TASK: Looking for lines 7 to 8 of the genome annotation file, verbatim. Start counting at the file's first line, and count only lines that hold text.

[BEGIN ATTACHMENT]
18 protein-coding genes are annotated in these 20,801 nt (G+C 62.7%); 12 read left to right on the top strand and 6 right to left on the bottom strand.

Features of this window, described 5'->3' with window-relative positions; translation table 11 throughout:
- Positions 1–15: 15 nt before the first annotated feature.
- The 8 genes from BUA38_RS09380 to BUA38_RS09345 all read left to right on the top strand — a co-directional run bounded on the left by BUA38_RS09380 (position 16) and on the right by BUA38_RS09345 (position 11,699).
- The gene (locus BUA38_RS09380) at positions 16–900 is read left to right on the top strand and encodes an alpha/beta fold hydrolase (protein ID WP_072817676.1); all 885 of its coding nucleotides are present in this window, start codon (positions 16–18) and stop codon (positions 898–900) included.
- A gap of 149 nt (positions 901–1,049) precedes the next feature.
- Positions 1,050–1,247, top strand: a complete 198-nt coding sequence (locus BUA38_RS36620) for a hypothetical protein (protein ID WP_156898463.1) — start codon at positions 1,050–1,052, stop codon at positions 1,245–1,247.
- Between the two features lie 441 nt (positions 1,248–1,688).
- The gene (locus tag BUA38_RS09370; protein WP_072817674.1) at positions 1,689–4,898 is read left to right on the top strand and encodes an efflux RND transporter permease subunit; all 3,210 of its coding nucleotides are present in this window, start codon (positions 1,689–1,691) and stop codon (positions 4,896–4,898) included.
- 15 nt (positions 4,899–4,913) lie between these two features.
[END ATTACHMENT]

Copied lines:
- Positions 1,050–1,247, top strand: a complete 198-nt coding sequence (locus BUA38_RS36620) for a hypothetical protein (protein ID WP_156898463.1) — start codon at positions 1,050–1,052, stop codon at positions 1,245–1,247.
- Between the two features lie 441 nt (positions 1,248–1,688).